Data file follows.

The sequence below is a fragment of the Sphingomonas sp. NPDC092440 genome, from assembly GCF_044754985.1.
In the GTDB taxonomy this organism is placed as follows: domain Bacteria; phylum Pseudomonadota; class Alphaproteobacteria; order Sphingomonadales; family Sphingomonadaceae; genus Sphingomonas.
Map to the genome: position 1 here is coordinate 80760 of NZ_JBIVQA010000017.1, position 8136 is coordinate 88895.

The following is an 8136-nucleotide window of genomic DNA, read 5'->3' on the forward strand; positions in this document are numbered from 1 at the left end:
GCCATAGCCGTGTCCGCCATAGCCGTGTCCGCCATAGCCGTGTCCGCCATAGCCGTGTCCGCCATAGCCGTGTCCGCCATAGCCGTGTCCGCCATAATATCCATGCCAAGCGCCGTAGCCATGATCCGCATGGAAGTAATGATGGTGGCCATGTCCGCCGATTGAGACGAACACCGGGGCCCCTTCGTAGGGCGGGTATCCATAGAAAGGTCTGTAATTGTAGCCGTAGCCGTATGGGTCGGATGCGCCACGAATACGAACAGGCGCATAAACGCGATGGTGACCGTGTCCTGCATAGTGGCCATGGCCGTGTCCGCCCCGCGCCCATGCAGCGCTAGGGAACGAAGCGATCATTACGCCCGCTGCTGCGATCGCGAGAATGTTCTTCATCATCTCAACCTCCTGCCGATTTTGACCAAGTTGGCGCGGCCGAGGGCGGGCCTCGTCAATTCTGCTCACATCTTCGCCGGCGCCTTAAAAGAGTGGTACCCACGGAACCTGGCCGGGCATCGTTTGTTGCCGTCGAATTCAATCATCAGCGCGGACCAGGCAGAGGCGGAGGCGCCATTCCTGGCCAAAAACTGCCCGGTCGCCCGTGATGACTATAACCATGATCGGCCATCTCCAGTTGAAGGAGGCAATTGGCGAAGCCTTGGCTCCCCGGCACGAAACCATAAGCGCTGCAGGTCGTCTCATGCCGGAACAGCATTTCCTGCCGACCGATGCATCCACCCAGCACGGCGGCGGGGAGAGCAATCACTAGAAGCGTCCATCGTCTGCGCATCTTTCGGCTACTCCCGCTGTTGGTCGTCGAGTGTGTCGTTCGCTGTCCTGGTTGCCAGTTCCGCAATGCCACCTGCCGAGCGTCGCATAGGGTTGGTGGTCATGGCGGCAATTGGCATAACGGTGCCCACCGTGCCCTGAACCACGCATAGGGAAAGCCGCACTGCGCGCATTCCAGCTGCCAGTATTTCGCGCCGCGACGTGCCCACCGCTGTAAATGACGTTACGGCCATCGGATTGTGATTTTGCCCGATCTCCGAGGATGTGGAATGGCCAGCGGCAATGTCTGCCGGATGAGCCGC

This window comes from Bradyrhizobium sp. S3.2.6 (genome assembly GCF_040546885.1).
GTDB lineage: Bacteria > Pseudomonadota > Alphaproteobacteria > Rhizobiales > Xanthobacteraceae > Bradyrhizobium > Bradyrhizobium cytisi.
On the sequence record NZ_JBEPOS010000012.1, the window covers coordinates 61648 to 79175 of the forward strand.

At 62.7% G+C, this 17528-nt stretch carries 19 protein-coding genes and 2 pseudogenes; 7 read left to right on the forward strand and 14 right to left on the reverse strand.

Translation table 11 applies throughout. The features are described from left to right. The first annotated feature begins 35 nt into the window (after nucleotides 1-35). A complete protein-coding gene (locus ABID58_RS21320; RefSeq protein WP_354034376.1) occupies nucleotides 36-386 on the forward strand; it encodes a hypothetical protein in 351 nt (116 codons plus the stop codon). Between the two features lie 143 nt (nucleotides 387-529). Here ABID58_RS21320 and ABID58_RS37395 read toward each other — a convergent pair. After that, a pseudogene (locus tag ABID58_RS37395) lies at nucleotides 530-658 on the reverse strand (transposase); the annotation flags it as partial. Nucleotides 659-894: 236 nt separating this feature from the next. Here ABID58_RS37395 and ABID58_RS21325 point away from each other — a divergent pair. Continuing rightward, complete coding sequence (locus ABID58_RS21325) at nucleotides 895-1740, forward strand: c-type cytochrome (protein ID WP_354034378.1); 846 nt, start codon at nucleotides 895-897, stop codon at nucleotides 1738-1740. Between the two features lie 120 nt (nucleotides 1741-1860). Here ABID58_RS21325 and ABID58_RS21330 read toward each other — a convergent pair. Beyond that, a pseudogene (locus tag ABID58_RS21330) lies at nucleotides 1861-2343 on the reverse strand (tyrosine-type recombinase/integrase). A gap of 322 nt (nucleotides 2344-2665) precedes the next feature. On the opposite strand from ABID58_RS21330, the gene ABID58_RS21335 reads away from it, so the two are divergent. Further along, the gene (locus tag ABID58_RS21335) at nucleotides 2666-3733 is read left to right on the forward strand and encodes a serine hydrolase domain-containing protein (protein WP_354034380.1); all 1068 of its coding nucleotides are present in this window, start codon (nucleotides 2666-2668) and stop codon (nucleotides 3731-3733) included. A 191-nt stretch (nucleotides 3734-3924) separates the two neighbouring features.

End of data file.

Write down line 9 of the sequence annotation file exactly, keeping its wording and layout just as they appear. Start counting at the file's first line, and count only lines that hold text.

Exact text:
At 62.7% G+C, this 17528-nt stretch carries 19 protein-coding genes and 2 pseudogenes; 7 read left to right on the forward strand and 14 right to left on the reverse strand.